Move all the way over, WordPress. There's a new favorite CMS in town, and they've achieved a lot in a short amount of time. Their content marketing examples are worth paying attention to.
Are you ready for another content marketing teardown? Want to spy on your B2B brand crushes? Craving content marketing examples that can help you master your own strategy?
Then you're going to love our teardown of Webflow's content.
Side note, if you missed our previous teardowns, you can check them out here:
- Teardown: Drift's BOLD Content Marketing Strategy
- Teardown: Invision's Authoritative Content Marketing Strategy
In this teardown, we'll explore how Webflow (a responsive web design tool, CMS, and hosting platform) attracts an audience of experienced agency owners and newbie designers alike.
Table of contents:
- Content marketing examples in multiple formats
- Content marketing examples in different categories
- Content navigation
- How Webflow converts blog readers
- Webflow University
- How Webflow builds community
- Understanding Weblow's overall strategy
Content marketing examples in multiple formats
Webflow posts content in a variety of formats on their site. We'll explore their community and their resources later on. For now, let's take a look at what's happening over on their blog subfolder.
Needless to say, the backbone of Webflow's blog is well...blog content! They regularly use images and GIFs on their blog posts to make them more visual and more helpful to their audience of web designers.
Webflow also organizes individual blog posts into what they call "reading lists." Here's one on building an agency website using Webflow.
These reading lists are brilliant. Getting traffic is only half the battle.
Engaging readers in further site content can prime them to become a customer, but it's a difficult task. Publishing content is not the same thing as building an audience.
Creating reading lists of content that is highly related and sequential is a smart but simple way to keep readers engaged.
Webflow also has reading lists on:
- Ecommerce store management
- UX design
- UI design
- Web typography
Webflow has three ungated ebooks, all of them within the subject of web design. These ebooks are quite long, with multiple chapters, and are intended to be high-value resources that keep readers coming back to the website.
Content marketers will typically gate their most valuable resources and require an email address in order to receive the content. We can only wonder if keeping these resources ungated is a way to get people coming back to the site to keep reading the book (instead of downloading a PDF via email and opening that later). The website has tons of CTAs to signing up for Webflow, so that may well be part of the motivation.
Webflow takes guest submissions, and they even prioritize this with a menu button on their blog that says "Submit."
In the submission guidelines, we can get a deeper understanding of the target audience of their blog:
"We publish content for creative professionals and entrepreneurs who build websites and digital products. Your post should appeal and speak directly to one or more of these audiences. "
That's a clear way of describing their audience. "Creative professionals and entrepreneurs who build websites and digital products."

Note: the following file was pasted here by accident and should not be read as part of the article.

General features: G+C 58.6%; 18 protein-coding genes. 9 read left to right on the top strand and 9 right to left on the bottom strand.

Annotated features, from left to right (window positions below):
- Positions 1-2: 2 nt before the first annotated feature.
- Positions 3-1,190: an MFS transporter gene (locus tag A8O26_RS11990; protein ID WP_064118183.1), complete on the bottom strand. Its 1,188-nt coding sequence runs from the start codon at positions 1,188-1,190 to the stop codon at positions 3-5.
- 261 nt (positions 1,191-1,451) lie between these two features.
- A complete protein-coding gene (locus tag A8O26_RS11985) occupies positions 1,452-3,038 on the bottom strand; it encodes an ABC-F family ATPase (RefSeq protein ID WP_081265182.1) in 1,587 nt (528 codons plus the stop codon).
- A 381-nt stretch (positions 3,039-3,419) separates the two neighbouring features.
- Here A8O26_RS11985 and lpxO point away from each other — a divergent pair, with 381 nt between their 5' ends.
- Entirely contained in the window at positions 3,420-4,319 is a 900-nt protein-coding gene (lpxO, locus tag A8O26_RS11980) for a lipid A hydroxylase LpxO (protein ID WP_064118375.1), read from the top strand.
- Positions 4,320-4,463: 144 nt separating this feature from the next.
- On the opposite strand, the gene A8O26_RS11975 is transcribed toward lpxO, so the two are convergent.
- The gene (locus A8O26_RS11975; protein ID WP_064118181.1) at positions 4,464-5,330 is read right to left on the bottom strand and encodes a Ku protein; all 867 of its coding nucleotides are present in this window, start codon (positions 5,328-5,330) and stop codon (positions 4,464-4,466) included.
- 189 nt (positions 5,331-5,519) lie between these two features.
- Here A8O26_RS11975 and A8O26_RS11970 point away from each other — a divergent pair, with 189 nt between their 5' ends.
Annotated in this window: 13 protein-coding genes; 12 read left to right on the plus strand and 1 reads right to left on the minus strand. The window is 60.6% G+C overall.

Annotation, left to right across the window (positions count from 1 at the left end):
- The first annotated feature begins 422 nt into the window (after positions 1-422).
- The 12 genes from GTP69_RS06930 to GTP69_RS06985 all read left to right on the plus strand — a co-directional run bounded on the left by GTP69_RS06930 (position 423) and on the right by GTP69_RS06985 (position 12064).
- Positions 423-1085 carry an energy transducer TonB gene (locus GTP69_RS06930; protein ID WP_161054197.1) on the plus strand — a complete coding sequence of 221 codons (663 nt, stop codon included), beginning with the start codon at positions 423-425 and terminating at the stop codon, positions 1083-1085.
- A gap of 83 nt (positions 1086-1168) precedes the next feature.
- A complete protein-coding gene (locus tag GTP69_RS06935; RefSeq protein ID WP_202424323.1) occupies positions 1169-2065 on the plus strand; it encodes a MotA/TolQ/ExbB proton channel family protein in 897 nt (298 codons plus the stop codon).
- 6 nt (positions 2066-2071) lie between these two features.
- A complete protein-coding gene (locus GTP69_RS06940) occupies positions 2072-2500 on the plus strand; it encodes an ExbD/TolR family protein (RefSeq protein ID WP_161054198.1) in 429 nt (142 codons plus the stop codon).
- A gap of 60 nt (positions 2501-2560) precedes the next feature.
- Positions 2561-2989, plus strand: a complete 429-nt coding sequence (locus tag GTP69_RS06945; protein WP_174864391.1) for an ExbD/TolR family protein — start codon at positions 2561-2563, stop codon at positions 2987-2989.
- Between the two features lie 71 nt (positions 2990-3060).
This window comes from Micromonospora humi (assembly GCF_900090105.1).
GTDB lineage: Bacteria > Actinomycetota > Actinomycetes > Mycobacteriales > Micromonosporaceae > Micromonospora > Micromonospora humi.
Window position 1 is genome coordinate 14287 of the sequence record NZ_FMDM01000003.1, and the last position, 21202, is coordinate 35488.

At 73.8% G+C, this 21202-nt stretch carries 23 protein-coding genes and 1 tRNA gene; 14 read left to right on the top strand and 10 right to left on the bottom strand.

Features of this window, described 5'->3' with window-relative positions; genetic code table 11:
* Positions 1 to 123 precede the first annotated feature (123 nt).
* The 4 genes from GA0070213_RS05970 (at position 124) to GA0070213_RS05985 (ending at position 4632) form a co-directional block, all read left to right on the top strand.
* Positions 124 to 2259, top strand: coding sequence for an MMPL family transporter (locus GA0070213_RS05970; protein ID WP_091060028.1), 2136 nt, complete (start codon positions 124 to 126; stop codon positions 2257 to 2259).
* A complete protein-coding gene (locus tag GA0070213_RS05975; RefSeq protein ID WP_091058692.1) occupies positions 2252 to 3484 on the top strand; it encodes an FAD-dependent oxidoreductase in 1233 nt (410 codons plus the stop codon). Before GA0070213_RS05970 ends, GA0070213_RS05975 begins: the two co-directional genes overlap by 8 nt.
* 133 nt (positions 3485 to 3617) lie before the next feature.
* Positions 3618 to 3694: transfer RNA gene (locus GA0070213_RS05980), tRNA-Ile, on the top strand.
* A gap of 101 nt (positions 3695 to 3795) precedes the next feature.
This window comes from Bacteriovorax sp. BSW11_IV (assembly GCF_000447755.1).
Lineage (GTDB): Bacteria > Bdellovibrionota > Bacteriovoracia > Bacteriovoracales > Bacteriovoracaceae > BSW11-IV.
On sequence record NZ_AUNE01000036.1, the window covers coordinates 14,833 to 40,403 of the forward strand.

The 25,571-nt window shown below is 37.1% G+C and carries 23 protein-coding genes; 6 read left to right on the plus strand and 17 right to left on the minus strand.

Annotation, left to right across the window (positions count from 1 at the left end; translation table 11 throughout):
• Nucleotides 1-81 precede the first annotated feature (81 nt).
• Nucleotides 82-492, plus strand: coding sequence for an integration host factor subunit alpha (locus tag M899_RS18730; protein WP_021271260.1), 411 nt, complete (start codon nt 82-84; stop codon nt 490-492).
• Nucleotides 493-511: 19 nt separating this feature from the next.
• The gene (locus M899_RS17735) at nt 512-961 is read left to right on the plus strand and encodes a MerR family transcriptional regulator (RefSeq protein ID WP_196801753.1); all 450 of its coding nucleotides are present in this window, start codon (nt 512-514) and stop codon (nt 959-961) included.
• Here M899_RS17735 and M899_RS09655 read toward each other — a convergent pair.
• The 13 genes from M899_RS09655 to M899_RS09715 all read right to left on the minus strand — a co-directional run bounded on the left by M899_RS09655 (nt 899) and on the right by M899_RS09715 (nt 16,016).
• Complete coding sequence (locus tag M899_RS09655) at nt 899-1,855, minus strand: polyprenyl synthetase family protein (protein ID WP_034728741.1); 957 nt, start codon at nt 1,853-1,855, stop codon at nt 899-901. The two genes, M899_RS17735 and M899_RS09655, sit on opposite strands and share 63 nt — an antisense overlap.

Can you identify your audience as succinctly? You should be able to.
Content marketing examples in different categories
Categorizing your content makes life easier for your readers and your content creators. Webflow only creates content within these topics:
- Design process
- Web design
Let's take a deeper look at some of the content categories more frequently seen on their blog.
The inspiration category is pretty straightforward. It contains posts on example websites, example portfolios, personal branding, and design ideas. This content category is a smart way to keep their creative audience coming back for more.
Similar to InVision, Webflow's content team that to attract, retain, and convert designers, they need to educate them. You can always turn to Webflow and learn how to use a new trendy tool or master typography mixing.
In the announcement category, Webflow's blog contains feature updates, events, and interviews. Depending on your product and its maturity in the market, you need to be careful to not overwhelm your main blog with "me me me" content about your company. Webflow does it sparingly, and they have built up a community that genuinely wants to be kept in the loop about company news.
Within the entrepreneurship category, Webflow primarily publishes about e-commerce. Given this insight and the two reading lists dedicated to e-commerce, it's clear that the Webflow team has decided that beyond web designers, e-commerce store owners are their second-best target audience.
Webflow is a favorite among freelance web designers because it's simple to use and requires no coding. This allows freelancers to charge for the entire website start to finish instead of having to partner with a developer on the project. Webflow uses their blog to attract more freelance customers with tips and tricks on growing their businesses.
Of course, web design is a key content category. This category isn't nitty-gritty tutorials, however. It contains content about being a better web designer: choosing the right strategies and tactics for the job, staying fresh on trends, and CRO and SEO best practices.